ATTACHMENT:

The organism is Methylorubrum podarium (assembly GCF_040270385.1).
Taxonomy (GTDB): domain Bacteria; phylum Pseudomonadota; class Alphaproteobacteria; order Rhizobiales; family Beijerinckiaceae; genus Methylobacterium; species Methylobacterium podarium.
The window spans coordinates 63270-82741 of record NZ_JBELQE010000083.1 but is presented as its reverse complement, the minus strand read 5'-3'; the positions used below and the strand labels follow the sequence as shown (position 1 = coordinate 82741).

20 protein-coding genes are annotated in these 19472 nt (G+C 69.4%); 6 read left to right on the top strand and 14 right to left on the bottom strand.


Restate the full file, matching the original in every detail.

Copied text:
The organism is Methylorubrum podarium (assembly GCF_040270385.1).
Taxonomy (GTDB): domain Bacteria; phylum Pseudomonadota; class Alphaproteobacteria; order Rhizobiales; family Beijerinckiaceae; genus Methylobacterium; species Methylobacterium podarium.
The window spans coordinates 63270-82741 of record NZ_JBELQE010000083.1 but is presented as its reverse complement, the minus strand read 5'-3'; the positions used below and the strand labels follow the sequence as shown (position 1 = coordinate 82741).

20 protein-coding genes are annotated in these 19472 nt (G+C 69.4%); 6 read left to right on the top strand and 14 right to left on the bottom strand.